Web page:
The job of any biologist is to study the natural world, which often includes wildlife. The research may be to understand behavior, population trends, how wildlife serves its ecosystem, or how human development impacts that wildlife. That research not only helps build an understanding of the natural world, it is also used to make policy decisions by governments and businesses. For example, a fisheries biologist helps determine the population of certain fish species, which can impact fishing season lengths and take limits. A career in biology can have a great impact on science and human development.
A biologist career usually focuses on a more narrow aspect of biology, such as marine life, zoology, microbiology, ornithology, or wildlife. The job duties of a biologist would then depend on the particular field and project. The job usually requires observing wildlife from a distance, but some may be a hands on job working with wildlife. The duties in general may include:
- Collecting and analyzing water samples
- Observing animal behavior
- Trapping, measuring, and tagging birds, mammals, reptiles, fish, and other wildlife
- Measuring pollutants in the environment
- Speaking to the public about local issues and ongoing research
- Instructing future biologists (students) in field methods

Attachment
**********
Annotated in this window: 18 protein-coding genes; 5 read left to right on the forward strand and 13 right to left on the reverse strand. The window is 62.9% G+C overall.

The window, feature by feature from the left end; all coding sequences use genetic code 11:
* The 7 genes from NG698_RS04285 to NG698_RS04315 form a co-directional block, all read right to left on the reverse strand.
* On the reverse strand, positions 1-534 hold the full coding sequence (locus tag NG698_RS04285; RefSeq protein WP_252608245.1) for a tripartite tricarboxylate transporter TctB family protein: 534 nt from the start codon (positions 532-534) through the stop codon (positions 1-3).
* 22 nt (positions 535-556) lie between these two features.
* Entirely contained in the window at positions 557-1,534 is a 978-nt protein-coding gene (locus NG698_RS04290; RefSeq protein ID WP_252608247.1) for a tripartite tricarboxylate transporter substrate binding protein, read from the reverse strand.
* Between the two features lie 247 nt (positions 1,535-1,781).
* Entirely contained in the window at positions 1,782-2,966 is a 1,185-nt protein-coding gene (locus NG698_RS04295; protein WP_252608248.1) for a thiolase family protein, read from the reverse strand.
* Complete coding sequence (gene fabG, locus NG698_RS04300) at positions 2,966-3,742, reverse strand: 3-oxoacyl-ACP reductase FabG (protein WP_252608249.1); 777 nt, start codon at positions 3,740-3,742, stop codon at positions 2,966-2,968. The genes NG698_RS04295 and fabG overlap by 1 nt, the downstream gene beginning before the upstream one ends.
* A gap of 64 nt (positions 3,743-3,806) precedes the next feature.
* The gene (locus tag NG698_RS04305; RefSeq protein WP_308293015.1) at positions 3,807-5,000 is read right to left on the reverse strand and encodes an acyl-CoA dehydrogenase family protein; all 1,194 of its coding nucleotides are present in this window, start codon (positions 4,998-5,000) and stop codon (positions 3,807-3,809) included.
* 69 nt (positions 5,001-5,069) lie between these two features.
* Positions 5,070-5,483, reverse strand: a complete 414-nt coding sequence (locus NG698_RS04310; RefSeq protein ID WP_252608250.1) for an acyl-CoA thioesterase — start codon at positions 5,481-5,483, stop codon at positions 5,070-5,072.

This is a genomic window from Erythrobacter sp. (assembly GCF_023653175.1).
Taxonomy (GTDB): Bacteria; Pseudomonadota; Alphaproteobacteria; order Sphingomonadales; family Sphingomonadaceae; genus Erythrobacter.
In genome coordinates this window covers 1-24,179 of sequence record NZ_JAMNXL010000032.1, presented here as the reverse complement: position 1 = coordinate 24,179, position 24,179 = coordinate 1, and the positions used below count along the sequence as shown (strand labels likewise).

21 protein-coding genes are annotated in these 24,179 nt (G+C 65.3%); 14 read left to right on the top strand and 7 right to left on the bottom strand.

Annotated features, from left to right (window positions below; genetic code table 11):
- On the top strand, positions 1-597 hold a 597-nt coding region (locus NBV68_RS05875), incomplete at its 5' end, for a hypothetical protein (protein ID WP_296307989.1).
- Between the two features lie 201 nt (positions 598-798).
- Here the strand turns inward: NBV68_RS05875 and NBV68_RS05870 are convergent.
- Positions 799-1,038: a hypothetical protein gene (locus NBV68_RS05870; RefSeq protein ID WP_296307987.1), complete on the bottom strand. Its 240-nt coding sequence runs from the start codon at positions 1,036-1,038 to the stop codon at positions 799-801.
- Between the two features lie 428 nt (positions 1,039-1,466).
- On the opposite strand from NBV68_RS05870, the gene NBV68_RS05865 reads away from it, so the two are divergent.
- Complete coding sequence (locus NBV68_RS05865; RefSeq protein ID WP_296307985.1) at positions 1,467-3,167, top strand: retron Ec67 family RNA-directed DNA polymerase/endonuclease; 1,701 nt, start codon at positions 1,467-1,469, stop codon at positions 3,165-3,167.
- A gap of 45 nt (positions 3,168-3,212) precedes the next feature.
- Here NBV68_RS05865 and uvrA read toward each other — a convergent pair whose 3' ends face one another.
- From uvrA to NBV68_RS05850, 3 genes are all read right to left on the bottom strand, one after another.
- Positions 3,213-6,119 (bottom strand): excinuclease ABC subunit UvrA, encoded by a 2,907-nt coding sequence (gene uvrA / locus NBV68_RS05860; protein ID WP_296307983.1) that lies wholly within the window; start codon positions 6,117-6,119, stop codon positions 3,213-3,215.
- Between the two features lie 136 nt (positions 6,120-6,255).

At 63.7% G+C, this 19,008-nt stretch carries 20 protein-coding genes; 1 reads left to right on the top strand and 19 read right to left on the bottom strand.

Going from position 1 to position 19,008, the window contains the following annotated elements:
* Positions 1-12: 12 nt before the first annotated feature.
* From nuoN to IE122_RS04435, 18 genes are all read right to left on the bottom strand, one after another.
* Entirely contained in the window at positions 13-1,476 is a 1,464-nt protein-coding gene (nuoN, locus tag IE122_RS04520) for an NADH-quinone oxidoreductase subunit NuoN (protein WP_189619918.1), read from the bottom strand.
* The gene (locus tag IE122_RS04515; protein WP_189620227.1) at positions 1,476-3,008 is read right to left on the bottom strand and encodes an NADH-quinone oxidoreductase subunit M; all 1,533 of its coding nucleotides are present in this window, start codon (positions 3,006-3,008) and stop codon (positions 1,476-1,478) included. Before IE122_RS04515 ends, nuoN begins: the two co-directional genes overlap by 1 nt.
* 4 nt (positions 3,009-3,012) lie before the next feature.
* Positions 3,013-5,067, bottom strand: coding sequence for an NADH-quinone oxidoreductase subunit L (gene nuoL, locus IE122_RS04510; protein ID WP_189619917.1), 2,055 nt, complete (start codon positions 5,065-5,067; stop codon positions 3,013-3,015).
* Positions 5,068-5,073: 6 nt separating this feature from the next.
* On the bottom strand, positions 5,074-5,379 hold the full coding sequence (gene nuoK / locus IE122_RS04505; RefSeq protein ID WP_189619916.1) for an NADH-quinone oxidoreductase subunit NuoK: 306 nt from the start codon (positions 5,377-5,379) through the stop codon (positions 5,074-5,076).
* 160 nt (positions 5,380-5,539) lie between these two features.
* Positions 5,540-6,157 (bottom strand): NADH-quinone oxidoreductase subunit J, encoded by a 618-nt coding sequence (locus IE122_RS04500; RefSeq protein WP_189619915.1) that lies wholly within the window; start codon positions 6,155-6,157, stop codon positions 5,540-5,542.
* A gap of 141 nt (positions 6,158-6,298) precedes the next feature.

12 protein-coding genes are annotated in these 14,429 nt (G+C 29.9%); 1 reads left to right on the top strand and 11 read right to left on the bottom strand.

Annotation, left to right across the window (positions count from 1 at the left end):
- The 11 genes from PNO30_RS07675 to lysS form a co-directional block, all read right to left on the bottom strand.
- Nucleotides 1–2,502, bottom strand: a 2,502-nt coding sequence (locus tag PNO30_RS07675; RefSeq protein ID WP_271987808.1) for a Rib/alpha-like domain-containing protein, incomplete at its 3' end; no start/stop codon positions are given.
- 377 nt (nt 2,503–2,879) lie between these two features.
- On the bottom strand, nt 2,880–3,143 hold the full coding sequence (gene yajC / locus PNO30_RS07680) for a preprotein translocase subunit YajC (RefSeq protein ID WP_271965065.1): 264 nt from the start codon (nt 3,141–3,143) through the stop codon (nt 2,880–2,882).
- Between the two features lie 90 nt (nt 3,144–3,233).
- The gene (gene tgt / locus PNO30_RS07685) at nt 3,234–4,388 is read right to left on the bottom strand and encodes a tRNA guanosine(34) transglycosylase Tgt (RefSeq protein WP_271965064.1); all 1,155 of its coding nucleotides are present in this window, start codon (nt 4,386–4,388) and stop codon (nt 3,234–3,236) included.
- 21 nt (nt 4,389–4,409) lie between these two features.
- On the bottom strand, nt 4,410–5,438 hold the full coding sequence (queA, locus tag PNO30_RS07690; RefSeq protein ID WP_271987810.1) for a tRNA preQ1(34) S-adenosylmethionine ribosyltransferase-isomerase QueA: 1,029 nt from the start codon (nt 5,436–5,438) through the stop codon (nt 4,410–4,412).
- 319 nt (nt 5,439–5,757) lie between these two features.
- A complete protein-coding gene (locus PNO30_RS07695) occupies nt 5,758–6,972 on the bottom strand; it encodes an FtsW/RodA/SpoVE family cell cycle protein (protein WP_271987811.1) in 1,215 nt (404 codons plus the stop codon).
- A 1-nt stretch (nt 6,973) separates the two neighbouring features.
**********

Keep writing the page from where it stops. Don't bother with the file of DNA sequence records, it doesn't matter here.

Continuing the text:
- Habitat restoration
- Approving environmental permit applications
- Applying for environmental permits
- Volunteer coordination
- Advising businesses, state, and federal agencies on policy decisions
- Biological monitoring of construction sites
Biologists work indoors and outdoors depending on the type of work they are doing. Often work involves traveling to remote regions and hiking long distances while carrying field equipment. If the work requires spending time outdoors, it can be during any weather conditions. Research is often conducted alone.
A starting biologist salary would be about $30,000. Most with at least a master’s degree earn about $50,000 to $80,000 a year, while those with a PhD can earn about $100,000 a year.
Education and Experience Requirements
You can get an entry-level biologist positions with a bachelor’s degree and some intern or volunteer experience to start your career in biology. These positions may carry the title Field Assistant, Natural Resource Specialist, or Scientific Aid. However, to work as a lead biologist on major projects, you will most likely need a Master’s degree or PhD and several years of experience. A degree in a biological science, such as biology, zoology, conservation biology, or marine biology is required to start a biologist career. Degrees in environmental science or natural resource management may also be considered.
Other desirable skills that will help you get a job as a biologist include experience in and ability to: read and use topography maps, use a GPS, field research methods, handling wildlife, working with volunteers and interns, teaching, use basic computer programs, drive a 4WD off-road, and speak to the public. Knowledge of federal and state permitting related to the job, NEPA, CEQA, and GIS are also desirable.
Where to Find Biologist Jobs
Government agencies, universities, nonprofit organizations, and private corporations all hire biologists. Private companies that hire biologists usually specialize in helping businesses and government agencies meet environmental protection regulations and permit applications. Some construction and energy companies hire their own biologists to help meet mitigation requirements and comply with NEPA and/or CEQA.